Making and marketing a movie can cost as much as erecting a substantial skyscraper. But investments in the movie business are typically far riskier than those in real estate—or even wildcat oil-drilling.
The average Hollywood movie now costs about $60 million to make and another $30 million to distribute and market. Most movies don’t recover their costs at the box office. Movie studios manage to survive because a handful of films strikes it very rich, making up for all the losses.
Nonetheless, despite the risks, investors continue to be lured into the movie marketplace. But they’re also looking for tools that would help them decide which films to back—which ones might deliver a box-office bonanza. In response, researchers are coming up with a variety of mathematical models for predicting a movie’s chances of success and making such investment bets a bit safer.
Josh Eliashberg, a marketing professor at the Wharton School, and his colleagues have recently focused on movie scripts.
Movie producers must sift through thousands of screenplays each year to select the few that will be filmed. A lot hinges on this rather hit-or-miss process.
“Not surprisingly, the result of this process is highly unpredictable,” Eliashberg, Sam K. Hui, and Z.J. Zhang write in a recent paper. “Even the scripts for highly successful movies, such as Star Wars and Raiders of the Lost Ark, were initially bounced around at several studios before Twentieth Century Fox and Paramount, respectively, agreed to green-light them.”
To help studios and movie investors screen scripts, Eliashberg and his coworkers developed a new computer tool for forecasting the potential return on investment based only on the proposed storyline. For a given script, their tool applies natural language processing to extract key textual information and make a prediction.
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“The rationale for our approach is simple,” the researchers say. “A good storyline is the foundation for a successful movie production.”
Eliashberg and his coworkers didn’t have access to movie shooting scripts in electronic form. To develop their script prediction tool, they instead worked with detailed, blow-by-blow movie summaries known as spoilers, written by viewers after they watch a movie. Each spoiler is about 4 to 20 pages long (see http://www.themoviespoiler.com/).
The researchers implemented their approach using spoilers from 281 movies, all released in the period 2001–2004. A randomly selected sample of 200 movies was used to train their system and the resulting model was then applied to the remaining 81 movies.
In the so-called bag-of-words model in natural language processing, a document is represented entirely by the words it contains and how many times each word appears, without regarding the order in which the words appear. Such a representation allowed Eliashberg and his coworkers to pick up the themes, scenes, and emotions in a script.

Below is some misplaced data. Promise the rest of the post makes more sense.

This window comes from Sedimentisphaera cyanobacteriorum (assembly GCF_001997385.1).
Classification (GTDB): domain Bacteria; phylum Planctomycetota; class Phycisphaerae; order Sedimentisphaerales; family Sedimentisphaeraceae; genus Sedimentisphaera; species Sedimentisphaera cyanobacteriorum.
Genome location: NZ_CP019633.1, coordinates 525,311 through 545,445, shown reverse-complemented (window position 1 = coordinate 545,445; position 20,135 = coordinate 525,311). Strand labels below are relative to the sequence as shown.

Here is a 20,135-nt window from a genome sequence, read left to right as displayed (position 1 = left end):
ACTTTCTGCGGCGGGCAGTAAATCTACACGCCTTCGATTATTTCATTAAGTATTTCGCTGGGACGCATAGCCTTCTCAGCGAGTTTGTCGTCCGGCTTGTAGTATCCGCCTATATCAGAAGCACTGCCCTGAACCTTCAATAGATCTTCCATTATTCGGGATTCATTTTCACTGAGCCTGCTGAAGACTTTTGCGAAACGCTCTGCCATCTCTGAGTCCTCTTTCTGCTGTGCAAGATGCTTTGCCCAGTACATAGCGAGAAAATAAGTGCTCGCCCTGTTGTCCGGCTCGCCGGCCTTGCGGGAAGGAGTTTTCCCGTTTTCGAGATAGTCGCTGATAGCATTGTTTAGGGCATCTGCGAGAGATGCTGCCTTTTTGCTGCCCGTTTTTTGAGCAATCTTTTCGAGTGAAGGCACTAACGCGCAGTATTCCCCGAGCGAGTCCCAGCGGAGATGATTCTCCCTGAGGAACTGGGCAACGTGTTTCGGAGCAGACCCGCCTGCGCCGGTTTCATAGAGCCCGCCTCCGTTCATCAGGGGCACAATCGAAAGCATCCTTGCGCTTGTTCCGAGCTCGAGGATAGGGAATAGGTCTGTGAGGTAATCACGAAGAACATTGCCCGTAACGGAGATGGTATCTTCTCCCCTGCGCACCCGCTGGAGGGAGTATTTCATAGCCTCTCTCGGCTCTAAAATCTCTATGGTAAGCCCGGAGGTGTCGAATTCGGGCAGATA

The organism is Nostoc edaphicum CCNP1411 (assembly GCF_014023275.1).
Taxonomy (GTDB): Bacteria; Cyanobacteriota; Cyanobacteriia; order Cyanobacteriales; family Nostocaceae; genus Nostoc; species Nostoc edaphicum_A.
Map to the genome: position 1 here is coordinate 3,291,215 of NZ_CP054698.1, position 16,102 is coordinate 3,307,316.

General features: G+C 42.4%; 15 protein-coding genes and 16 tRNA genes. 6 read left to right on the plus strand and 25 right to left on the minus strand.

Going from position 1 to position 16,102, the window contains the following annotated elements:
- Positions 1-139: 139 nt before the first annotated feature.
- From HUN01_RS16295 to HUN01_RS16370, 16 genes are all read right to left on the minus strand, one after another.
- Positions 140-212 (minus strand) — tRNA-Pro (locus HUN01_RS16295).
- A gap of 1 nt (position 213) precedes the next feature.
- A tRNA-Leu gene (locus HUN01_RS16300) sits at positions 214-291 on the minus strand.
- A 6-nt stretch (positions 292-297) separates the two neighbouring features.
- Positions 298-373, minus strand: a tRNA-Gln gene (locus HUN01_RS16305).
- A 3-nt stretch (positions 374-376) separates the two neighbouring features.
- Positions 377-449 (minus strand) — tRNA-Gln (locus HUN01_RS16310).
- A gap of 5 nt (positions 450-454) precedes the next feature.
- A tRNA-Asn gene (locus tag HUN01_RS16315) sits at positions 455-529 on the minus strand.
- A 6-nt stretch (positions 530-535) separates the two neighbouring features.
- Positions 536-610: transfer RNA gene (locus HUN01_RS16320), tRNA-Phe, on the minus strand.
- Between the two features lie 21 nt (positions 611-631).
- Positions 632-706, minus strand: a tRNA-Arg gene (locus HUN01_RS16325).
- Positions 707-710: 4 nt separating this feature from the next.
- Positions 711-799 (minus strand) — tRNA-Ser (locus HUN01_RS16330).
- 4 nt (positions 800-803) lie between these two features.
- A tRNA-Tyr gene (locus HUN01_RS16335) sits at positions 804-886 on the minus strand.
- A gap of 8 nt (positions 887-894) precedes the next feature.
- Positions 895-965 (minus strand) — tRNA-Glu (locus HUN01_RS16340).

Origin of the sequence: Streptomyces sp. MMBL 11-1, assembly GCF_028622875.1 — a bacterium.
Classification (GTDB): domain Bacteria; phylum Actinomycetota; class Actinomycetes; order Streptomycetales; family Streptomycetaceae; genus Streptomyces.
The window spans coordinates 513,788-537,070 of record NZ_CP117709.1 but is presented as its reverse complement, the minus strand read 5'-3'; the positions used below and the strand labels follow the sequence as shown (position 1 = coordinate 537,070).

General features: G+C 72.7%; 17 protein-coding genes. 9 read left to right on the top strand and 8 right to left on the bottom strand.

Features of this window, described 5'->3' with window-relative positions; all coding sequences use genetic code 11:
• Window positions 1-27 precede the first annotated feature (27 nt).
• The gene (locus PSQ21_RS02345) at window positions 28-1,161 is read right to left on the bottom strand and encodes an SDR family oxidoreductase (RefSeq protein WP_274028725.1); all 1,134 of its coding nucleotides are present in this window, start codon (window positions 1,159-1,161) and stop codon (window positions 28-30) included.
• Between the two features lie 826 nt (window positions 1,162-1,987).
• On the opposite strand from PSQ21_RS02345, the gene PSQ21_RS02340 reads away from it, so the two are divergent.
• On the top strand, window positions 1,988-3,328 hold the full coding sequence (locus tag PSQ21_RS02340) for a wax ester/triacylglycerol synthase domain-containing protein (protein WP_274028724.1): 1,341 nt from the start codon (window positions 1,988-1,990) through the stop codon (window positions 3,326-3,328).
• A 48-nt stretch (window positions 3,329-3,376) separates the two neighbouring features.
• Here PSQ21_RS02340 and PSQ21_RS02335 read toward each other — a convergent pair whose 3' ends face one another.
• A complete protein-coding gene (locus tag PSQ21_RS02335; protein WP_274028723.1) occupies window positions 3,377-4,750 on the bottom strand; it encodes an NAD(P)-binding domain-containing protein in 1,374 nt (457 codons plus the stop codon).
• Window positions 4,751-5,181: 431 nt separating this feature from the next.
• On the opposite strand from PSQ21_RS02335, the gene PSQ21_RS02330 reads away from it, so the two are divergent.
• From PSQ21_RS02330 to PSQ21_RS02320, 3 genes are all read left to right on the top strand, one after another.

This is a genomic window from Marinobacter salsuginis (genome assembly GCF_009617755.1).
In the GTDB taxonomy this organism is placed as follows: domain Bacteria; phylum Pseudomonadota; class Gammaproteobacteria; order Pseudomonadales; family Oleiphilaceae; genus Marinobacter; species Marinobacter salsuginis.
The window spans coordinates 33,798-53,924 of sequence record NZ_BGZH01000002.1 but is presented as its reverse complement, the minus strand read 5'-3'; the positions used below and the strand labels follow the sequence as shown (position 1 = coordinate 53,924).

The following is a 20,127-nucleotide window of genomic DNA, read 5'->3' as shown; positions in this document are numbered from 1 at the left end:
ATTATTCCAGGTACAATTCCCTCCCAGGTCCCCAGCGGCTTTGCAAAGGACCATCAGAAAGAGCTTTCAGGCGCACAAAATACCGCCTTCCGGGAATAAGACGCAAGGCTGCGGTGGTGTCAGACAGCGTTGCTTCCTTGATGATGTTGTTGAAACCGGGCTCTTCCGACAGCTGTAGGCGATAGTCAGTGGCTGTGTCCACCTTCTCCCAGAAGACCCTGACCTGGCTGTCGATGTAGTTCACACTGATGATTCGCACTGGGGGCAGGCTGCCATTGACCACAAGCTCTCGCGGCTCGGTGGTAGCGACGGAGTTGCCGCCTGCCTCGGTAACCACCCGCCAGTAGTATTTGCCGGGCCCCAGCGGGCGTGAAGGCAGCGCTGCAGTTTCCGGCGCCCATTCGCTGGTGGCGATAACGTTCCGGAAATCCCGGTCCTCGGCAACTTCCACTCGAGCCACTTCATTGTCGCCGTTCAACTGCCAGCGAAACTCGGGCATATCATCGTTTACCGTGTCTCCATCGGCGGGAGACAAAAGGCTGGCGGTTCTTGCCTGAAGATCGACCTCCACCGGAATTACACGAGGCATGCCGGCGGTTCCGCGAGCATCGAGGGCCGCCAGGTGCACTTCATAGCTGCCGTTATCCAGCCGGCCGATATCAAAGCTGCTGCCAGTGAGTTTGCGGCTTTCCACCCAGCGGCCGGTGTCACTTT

“For instance, the frequent appearance of words such as ‘guns,’ ‘blood,’ ‘fight,’ ‘car crashes,’ and ‘police’ may indicate that the script contains a crime story with action sequences,” the researchers comment. “When this information is coupled with known box office receipts for the movies already made in the recent past, we would know if the movies of this type tend to sell well or not in theatres.”
But because word order really does matter (there’s a huge difference in the emotional impact on the audience between “the villain kills Superman” and “Superman kills the villain”), the researchers also incorporated domain knowledge from screenwriting experts—ending up with a list of 22 script elements that increase the likelihood of success.
Even that wasn’t enough. Eliashberg and his coworkers also applied statistical learning techniques to uncover complex interactions among the predictors extracted from movie scripts (or spoilers).
To test their model, the researchers used it to choose 30 movies from a set of 81, aiming for a superior investment package. The resulting portfolio had a total budget of $1,044.5 million and generated gross box office revenue of $1,996.8 million, giving the studios net revenue of $1,098.2 million (5.1 percent return on investment). In comparison, randomly selected portfolios of 30 movies had an average net loss of 18.6 percent. And portfolios that replicated a typical studio’s slate returned –24.4 percent.
“Our approach always produces a significant economic gain no matter how many movies are selected for the portfolio,” Eliashberg and his coworkers conclude, “suggesting that our model is able to capture determinants from the textual information in movie scripts and hence significantly improve the studio’s profitability.”
Would such a model, if employed widely in the movie industry, stifle creativity, leading to formulaic scripts and limiting choice?
“Rather than coming out with a set of rigid rules to follow, our approach will only suggest the structural regularities that a successful script generally possesses,” Eliashberg and his coworkers reply. “We believe that there is room for creativity within the structural regularities.”
Maybe it couldn’t get much worse anyway. With an emphasis lately on sequels and on recycling old TV shows and movies, Hollywood has already gone the formula route.
If you wish to comment on this article, see the MathTrek blog version. For more math fun, go to http://blog.sciencenews.org/mathtrek/.